Our history is replete with examples of discrimination against various groups. When each group stood up for itself, it contributed to the evolution of social justice in this country, and entrenched itself into the Canadian mosaic. This is what is happening with Canadian Muslims and Arabs now.
Diane Schweik, Edmonton: I would like to ask Ms. Khan why Muslims demand tolerance from others when they themselves are so intolerant towards others? Mild criticism of her faith can be met with threats of harm and even death. Non-Muslims can find it difficult or impossible to practise their faith in Muslim countries. Acceptance and tolerance is a two-way street.
Sheema Khan: Diane, thank you for your observations.
First of all, I don't agree with your generalizations regarding Muslims as being intolerant. Historical facts, and current studies do not support that. Just yesterday, the British Home Office released a study showing Muslim high school students to be far more tolerant than their non-Muslim counterparts.
Nonetheless, there are a few Muslim countries that do curtail non-Muslim religious practice. These are the exception, rather than the norm.
David Pollack, Toronto: Considering all the controversy surrounding the veil in Europe, and the current wave of "integration and assimilation," do you feel that the veil is dividing the Canadian Muslim community into those who have integrated (i.e. do not wear the veil) and those who have not integrated (i.e. do wear the veil)? In addition, given the security and safety issues, how realistic is it to require ALL Canadians to fully show their faces for government documentation (passports, drivers licence, OHIP, etc.)
Sheema Khan: Thank you, David.
First, I don't think the veil is as divisive within the community as some would like to think. We all realize, that in the post 9/11 era, all Muslims - veiled or not - are under the microscope. If anything, there has been a coming together of sorts.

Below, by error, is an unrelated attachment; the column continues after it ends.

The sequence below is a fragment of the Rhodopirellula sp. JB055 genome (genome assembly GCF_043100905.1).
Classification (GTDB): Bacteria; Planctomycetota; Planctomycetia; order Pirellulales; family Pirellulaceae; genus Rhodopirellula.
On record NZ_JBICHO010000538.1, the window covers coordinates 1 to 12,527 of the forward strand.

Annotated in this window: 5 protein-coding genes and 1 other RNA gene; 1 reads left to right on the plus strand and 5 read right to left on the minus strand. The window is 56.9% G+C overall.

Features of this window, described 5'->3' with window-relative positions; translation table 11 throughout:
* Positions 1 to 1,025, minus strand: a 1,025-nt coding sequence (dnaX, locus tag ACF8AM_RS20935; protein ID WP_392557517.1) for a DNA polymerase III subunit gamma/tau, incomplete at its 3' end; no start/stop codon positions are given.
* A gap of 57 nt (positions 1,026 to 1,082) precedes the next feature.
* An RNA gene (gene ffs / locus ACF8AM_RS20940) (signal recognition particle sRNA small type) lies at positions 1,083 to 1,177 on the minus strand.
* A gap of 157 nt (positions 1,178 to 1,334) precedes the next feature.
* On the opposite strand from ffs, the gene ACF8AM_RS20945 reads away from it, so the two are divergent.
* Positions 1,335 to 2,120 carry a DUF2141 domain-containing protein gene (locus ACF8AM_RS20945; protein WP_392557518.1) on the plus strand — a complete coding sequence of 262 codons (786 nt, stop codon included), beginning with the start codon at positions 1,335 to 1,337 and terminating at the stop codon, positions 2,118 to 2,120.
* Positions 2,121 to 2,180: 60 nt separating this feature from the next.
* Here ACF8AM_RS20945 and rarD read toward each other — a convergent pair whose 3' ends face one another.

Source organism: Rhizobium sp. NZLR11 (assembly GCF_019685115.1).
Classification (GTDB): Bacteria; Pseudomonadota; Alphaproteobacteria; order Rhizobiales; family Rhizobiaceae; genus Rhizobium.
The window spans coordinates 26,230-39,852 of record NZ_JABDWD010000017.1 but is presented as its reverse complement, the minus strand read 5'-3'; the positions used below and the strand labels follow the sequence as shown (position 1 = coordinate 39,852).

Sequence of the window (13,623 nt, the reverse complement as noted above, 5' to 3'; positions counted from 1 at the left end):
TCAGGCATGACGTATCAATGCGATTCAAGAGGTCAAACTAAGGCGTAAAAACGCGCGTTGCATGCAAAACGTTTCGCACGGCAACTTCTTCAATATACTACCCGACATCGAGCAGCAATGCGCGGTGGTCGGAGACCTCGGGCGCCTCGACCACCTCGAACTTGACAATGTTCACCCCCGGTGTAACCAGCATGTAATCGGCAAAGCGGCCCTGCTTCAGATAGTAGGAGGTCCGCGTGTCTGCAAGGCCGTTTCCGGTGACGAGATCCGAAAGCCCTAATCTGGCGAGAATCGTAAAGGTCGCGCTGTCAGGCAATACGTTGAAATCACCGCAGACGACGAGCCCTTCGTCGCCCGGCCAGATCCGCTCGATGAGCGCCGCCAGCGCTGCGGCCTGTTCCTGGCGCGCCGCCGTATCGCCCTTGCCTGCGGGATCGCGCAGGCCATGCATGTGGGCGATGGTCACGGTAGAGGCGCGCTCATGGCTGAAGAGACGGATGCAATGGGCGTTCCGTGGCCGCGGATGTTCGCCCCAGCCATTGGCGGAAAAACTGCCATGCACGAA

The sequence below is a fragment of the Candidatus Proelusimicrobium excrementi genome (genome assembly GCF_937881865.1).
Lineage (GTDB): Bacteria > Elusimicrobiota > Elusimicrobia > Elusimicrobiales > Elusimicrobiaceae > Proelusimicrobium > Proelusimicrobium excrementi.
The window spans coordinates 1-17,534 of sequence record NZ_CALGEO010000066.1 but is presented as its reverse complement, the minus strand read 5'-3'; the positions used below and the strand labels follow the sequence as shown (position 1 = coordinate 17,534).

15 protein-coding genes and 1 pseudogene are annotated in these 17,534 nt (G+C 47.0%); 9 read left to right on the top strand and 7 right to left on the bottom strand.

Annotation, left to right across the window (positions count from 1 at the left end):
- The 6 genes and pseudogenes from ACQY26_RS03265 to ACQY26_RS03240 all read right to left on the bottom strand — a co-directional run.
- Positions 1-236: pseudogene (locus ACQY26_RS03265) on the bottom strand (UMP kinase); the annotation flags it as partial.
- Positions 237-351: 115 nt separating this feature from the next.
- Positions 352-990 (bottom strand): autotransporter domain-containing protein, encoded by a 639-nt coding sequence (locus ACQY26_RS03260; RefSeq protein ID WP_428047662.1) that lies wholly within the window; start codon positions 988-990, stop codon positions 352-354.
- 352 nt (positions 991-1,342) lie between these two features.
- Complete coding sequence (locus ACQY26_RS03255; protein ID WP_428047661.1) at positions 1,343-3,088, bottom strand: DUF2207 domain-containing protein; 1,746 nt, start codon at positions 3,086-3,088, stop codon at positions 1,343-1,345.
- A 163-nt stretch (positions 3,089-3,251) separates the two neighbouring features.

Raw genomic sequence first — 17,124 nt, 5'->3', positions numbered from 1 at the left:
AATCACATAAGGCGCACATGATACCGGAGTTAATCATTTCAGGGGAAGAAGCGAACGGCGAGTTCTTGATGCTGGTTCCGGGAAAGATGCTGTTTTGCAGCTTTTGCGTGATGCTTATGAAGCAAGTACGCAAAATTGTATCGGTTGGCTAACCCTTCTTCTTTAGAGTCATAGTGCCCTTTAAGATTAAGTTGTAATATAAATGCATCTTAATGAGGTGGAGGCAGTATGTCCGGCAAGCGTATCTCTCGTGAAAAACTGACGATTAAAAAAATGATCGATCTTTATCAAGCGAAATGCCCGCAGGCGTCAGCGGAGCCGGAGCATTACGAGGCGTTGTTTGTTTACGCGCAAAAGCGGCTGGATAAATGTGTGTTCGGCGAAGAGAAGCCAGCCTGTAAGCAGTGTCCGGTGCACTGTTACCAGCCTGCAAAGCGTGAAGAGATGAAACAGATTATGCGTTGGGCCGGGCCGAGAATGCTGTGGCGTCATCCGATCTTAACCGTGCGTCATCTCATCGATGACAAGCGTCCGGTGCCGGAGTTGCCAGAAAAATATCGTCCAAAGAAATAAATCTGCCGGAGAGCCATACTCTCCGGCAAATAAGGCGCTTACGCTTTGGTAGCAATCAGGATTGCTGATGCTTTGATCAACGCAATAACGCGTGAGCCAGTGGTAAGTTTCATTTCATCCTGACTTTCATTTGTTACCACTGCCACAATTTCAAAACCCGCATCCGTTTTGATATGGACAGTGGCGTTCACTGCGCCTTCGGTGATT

As to the second question, yes, I think all Canadians should be required to show their faces on identity cards.
George B., Lebanon: It is my understanding that the veil and the various forms of dress for Muslim women was a pre-Islamic practice in the Arabian Peninsula where it was mainly reserved for wealthy women as a symbol of social status. Since it was only wealthy women who could afford luxurious fabrics to fashion the veils with, the practice was not widespread until the emergence of the Islamic empire . . . and emphasized the notion of class separation. So my question is: Since Muslims believe in social equality amongst all people, why was the veil adopted as a prominent symbol for the religion. Thank you for your time.
Sheema Khan: "Marhaba," George.
The veil is also based on religious jurisprudence. Many Islamic scholars believe the veil is part of the belief system, based on their interpretations of the Koran and the authentic traditions of the Prophet Muhammad.
Marge Buckholtz, Kingston, Ont: I do think Muslims need to make more effort to fit into Canadian society, whether the issue is veils or not. I will give you one example: I used to talk to a Muslim woman who regularly passed my house with her child. I could see that she enjoyed the chance to practice her English. However, one day she passed the house with her husband and looked right past me, and never spoke again. I am sure that her husband had forbidden her to talk to me and probably other Canadians. What other group of new Canadians would take such an attitude?
Sheema Khan: Hi, Marge. It's too bad that the two of you never spoke again. I also wonder why you would assume that her silence was due to her husband. Perhaps she was having a bad day.
I'll give you a personal example. A few years ago, we were at the airport to see my husband off for his pilgrimmage to Mecca. I was tired, and lagged behind him in the airport. I immediately realized that people would assume that this was another example of a Muslim woman walking several paces behind her husband. So I quickly caught up.
Here are a few questions: Why take an attitude that assumes the worst about Muslims? Why generalize?
Black Adder, Toronto: Hello Ms. Khan. I enjoy your articles, although we do have some differences of opinion. As a global-village citizen, I feel there are so many bigger issues to get all in a knot about than this one.
As a Muslim, I have one point to make on this subject and a question for you. I don't agree with the niqab but do believe in the right of the woman to wear it, provided it is her choice.